Lebanon Gives Warning After Israeli Raid
Israeli Commando Dies in Raid on Hezbollah Stronghold; Lebanon Threatens to Halt Deployment
Coffins draped with Hezbollah flags of fighters, who died in south Lebanon during the offensive with Israel, are carried aloft by their comrades during a mass funeral procession in Bouj El Barajneh suburb of Beirut, Lebanon, Saturday, Aug. 19, 2006. (AP Photo/Kevork Djansezian)
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By SAM F. GHATTAS
BEIRUT, Lebanon Aug 19, 2006 (AP)— Israeli commandos raided a Hezbollah stronghold deep inside Lebanon Saturday, sparking a fierce clash with militants that left one Israeli soldier dead. Lebanon called the raid a "flagrant violation" of the U.N.-brokered cease-fire, while Israel said it was aimed at disrupting arms smuggling from Iran and Syria.
Lebanese Defense Minister Elias Murr threatened to halt the army's deployment in south Lebanon if the United Nations does not take up the issue of the raid. A stop to the deployment would deeply damage efforts to move in an international force to strengthen the cease-fire.
"If there are no clear answers forthcoming on this issue, I might be forced to recommend to the Cabinet early next week the halt of the army deployment in the south," Murr told reporters after a meeting with U.N. representatives.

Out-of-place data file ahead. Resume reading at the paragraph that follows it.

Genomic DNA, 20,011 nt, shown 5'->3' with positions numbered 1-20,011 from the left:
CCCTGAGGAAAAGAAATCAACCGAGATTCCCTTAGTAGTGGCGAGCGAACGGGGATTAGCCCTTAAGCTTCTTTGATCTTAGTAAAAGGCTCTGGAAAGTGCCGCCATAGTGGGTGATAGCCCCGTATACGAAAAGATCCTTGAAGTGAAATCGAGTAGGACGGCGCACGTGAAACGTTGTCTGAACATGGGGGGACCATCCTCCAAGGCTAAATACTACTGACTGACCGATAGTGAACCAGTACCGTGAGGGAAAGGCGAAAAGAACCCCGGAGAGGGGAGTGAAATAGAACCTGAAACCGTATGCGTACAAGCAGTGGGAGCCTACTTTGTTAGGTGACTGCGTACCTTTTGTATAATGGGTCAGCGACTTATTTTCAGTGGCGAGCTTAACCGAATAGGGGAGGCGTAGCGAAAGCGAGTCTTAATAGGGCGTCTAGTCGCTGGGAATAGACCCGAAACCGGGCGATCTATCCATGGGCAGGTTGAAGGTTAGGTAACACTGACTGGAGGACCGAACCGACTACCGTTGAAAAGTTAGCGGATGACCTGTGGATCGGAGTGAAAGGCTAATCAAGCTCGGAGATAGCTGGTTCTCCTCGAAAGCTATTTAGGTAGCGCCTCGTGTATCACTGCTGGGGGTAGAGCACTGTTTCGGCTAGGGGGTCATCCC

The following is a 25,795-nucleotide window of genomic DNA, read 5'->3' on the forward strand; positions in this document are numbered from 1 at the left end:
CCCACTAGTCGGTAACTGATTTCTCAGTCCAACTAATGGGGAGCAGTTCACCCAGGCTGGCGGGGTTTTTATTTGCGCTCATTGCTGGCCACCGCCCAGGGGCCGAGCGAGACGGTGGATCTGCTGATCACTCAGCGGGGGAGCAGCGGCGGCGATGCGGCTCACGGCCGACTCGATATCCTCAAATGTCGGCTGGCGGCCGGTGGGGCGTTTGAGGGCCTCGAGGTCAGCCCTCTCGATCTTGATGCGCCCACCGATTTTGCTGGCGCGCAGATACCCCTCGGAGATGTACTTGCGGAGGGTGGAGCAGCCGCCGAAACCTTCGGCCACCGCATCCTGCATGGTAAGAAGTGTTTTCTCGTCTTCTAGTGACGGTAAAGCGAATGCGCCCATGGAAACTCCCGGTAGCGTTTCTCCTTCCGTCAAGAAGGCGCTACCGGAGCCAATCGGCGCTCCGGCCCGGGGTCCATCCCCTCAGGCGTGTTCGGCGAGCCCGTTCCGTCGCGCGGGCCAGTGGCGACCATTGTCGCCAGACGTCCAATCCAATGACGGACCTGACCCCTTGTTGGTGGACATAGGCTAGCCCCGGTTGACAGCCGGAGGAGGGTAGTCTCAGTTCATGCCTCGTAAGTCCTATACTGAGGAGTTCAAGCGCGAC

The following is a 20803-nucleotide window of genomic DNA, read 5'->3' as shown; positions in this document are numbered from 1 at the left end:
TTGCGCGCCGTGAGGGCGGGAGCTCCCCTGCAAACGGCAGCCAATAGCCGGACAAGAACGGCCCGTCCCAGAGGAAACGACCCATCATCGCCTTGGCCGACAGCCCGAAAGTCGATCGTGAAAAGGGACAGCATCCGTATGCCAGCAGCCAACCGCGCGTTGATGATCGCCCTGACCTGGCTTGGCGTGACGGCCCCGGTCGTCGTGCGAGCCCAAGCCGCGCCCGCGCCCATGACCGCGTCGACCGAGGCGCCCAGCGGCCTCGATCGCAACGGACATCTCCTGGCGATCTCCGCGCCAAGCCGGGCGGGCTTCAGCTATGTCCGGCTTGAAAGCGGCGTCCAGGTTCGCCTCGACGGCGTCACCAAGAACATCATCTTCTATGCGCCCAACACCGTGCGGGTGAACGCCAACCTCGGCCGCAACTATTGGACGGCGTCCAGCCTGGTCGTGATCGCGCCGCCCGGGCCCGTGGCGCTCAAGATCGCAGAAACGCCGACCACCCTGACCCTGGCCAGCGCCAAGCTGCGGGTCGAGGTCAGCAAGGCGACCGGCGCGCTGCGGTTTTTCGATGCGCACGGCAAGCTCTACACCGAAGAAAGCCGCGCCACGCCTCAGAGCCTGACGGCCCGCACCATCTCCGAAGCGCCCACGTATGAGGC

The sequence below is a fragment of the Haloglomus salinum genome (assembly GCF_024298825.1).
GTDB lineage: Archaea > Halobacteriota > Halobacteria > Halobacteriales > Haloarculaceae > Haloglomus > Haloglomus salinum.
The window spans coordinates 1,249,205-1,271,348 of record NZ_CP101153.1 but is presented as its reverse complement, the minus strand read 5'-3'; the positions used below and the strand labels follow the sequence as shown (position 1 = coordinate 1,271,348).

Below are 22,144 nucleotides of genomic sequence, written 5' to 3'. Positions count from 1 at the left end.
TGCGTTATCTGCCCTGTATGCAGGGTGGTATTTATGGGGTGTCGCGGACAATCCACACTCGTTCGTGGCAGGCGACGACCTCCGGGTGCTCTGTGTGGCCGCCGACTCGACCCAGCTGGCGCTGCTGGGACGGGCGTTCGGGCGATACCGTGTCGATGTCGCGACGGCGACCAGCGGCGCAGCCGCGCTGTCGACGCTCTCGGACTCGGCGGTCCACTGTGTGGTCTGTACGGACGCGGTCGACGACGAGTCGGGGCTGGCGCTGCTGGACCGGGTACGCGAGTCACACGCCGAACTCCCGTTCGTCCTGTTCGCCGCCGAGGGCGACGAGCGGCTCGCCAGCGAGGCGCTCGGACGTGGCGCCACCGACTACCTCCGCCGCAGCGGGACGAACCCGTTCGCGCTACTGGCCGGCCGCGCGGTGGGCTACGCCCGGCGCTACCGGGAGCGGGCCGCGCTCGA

Witnesses also said Israeli missiles destroyed a bridge during the raid in what would be the first such airstrike since the cease-fire took effect on Monday, ending 34 days of warfare between the two sides.
The fighting did not appear to be escalating, but it highlighted the fragility of the 6-day-old truce as the United Nations pleaded for nations to contribute to an international peacekeeping force due to patrol southern Lebanon.
The Israeli military said such operations would continue until "an effective monitoring unit" was in place to prevent Hezbollah from rebuilding its arsenal.
"If the Syrians and Iran continue to arm Hezbollah in violation of the (U.N. cease-fire) resolution, Israel is entitled to act to defend the principle of the arms embargo," Israeli Foreign Ministry spokesman Mark Regev said. "Once the Lebanese army and the international forces are active … then such Israeli activity will become superfluous."
The first small contingent of reinforcements for the peacekeeping force 49 French soldiers landed Saturday in inflatable dinghies at the southern Lebanese coastal town of Naqoura, with 200 more expected next week.
But Deputy U.N. Secretary-General Mark Malloch Brown said more countries need to step forward to fill out a vanguard of 3,500 troops that the U.N. wants on the ground by Aug. 28 to help ensure that the truce between Israel and Lebanon holds after 34 days of warfare.